I was driving southbound on Morningside Rd. in Scarborough towards centennial college at 820am. As I was approaching the the Morningside and Tams Road intersection, there are two signs on the right before the intersection that said it is right turn lane. So I assumed it was safe to turn right. As I got closer to the intersection, the car in front of me turned right, so I turned right as well to take a short cut. And that was where I got pulled over by a cop. The sign was prohibited right turn between 7-9am mon-fri.
I did not see the one sign on the right side in time because it was being blocked by a light pole from a distance, it was only visible by the time I reached the pedestrian cross walk but I only caught a glimpse of it because I was conducting a blind side check before turning. Furthermore, I could not just stomp on the brakes because there was someone tailgating me and that person was pulled over, as well. I could not have just switched lanes at an intersection because there was traffic / unsafe (Defence of Necessity)
The other sign that was hung from the traffic light was obscured from view because there was a bus in the lane to my left as it was bus route, too.
I have trial and requested disclosure, how should I approach my trial? The disclosure just had the officer's notes on the conditions of the day and where the signs were posted and he said he saw me make the prohibited right turn. This part doesn't make sense to me because he could not have seen me, he was busy giving out a ticket to the guy who turned before me while another cop had to stop me and tell me to wait for my turn. Unless my memory is really failing me but 100% there were two cops.
Can I argue that the sign was obscured until I reached the pedestrian cross walk and the safest option was to make the right turn since changing lanes at the intersection is dangerous and that the car behind me was tailgating? Also adding that I was new to the area and saw the 2 signs stating it is a right turn lane and the car ahead also turned right? Or FLSA (this would be a last resort since I heard mixed opinions on it)
Can you approach the cop or prosector before trial to ask for a lesser charge? I will take a by-law section 39-1. Can I bring this up during trial?
I'm so nervous and freaking out. I just don't want my insurance to spike cause then I don't think I can afford it. Thanks for the help in advance!
- It's not a defence that another moving vehicle blocked your vision of the sign. No turn signs in an intersection are placed adjacent to the signal head. If you didn't see the sign, you didn't see the lights either. So are you proceeding through intersections blindly? That's the type of questions that will be asked of you.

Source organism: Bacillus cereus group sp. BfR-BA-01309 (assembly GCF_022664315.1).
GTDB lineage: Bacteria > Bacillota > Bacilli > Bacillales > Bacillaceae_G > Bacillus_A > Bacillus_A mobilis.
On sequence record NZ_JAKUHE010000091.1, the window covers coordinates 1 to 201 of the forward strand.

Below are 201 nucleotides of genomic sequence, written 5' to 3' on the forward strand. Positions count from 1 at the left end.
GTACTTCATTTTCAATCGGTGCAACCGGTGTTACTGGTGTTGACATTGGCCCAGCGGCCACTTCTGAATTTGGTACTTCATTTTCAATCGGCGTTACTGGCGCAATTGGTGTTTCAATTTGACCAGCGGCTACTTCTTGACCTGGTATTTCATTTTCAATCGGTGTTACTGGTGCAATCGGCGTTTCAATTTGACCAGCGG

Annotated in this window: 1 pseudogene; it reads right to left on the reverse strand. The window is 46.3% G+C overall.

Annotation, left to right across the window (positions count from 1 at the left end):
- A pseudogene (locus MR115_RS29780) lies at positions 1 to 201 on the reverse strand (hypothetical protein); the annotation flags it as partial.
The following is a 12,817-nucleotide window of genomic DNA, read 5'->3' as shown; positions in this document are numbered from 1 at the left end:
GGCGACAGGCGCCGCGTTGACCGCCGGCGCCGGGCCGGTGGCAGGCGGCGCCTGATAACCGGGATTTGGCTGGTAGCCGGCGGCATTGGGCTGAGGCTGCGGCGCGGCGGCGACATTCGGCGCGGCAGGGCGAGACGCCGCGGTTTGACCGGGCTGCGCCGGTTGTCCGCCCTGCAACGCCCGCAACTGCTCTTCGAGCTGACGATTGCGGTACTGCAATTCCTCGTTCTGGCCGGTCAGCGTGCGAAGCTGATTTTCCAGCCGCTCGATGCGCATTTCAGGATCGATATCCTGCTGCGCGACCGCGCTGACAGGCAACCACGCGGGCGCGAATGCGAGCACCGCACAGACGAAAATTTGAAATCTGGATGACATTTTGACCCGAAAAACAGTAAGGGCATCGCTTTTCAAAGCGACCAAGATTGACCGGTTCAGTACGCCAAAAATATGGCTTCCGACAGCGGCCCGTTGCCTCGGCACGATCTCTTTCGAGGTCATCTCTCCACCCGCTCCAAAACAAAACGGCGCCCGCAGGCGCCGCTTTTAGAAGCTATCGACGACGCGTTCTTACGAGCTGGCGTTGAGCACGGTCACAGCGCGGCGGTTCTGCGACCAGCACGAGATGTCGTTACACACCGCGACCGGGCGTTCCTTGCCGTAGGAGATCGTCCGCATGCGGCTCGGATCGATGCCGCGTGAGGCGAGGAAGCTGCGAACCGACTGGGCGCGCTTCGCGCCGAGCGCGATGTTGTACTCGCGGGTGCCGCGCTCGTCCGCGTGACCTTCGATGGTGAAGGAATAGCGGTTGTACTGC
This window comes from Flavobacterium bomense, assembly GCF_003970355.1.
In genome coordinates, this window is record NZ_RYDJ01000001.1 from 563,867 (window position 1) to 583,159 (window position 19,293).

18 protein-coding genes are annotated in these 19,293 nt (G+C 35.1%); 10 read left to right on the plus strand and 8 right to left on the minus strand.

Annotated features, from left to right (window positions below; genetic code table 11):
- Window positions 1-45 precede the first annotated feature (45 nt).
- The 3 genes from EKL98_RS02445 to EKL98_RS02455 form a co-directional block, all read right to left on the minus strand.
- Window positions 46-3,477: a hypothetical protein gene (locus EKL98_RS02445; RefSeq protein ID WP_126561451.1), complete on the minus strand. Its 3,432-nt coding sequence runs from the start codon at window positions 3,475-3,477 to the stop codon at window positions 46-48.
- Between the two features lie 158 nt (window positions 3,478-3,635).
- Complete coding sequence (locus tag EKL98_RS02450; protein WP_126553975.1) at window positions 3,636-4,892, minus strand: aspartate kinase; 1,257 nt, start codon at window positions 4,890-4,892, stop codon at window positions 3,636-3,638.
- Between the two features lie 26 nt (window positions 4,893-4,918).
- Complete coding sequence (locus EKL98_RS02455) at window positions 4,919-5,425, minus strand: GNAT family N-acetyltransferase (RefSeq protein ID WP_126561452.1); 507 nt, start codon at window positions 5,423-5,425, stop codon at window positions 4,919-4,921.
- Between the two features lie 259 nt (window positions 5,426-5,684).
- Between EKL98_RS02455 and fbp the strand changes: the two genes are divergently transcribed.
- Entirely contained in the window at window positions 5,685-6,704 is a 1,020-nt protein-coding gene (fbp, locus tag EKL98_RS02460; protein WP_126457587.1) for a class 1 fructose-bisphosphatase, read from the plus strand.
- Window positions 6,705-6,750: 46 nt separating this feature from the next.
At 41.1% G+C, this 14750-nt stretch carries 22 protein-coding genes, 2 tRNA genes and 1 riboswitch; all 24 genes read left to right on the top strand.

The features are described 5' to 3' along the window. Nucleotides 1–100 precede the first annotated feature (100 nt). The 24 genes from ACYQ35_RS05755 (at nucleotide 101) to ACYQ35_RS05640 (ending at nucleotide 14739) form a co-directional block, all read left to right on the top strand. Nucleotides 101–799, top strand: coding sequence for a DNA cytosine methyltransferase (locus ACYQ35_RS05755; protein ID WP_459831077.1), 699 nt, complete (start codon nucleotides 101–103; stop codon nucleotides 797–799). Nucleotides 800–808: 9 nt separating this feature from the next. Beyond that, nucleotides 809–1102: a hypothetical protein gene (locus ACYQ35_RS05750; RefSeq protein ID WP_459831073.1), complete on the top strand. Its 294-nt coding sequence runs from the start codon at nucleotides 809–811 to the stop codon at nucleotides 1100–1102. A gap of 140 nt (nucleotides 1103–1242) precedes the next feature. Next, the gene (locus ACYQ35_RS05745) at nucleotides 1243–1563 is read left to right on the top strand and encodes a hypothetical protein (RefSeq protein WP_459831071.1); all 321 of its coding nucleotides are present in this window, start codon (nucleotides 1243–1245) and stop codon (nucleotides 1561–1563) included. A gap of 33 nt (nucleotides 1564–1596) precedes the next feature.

- It's not your duty to maintain a safe distance with the vehicle behind you.
- It doesn't matter that the person in front of you also turned.
- It's irrelevant the area is new to you. Every street was once new to you. Even old streets change their signs. It's not a defence assume signage hasn't changed either.
- This was not an action out of necessity. Other options were available to you (e.g. merge back into the left lane). If there was a disabled vehicle at the end of the right turn, what would you do?
So, you are in a legally designated right turn lane where you can't turn right at certain times of the day. Even though the signs at the intersection are visible from a distance away, there probably should be some advance notice signs to give motorists a chance to vacate the lane. The reason for this is that once you get to the intersection either move you make contravenes of one of the regulatory signs. If you turn right, you violate the 7 to 9 am turn prohibition. If you go through the intersection, you've violated the right turn lane designation (unless your a bus).
One comment to the OP: I believe that your insurance would only consider this "minor" so unless you have other tickets on your record the impact on your premium could be negligible. Check with your provider. You would need to weigh the value of your time to fight it vs. the cost of the ticket.
Based on what @billiards15 said, at the pre-trial check-in with the prosecutor you might be able to use the conflicting signage as sufficient ammunition to entice the prosecutor to go for a plea to a bylaw infraction vs. the hassle of a trial.
Waiting for the best and brightest to weigh in...
If I were to take the opposite position, i'd say the last sign supersedes the previous one. If you can't turn, the road is essentially closed and merge as need be back into traffic. The right turn can't be completed as intended.
Still a bit harsh though either way.
Hopefully some others can chime in.
I suspect that the turn prohibition is a "traffic calming" measure as there is a through movement ban for the same time frame on the adjacent lane. I didn't look to see if there was a left turn ban the other way. This is really tough as it's contrary to what drivers would typically expect.
I also wonder how often it's enforced. I know the rules are the rules, but if it's enforced very infrequently, it really undermines the intent of the prohibition.
I don't know if any of what I wrote helps. Ultimately they violated the prohibition. I just don't like seeing, what appears to be, conflicting messages on roadways.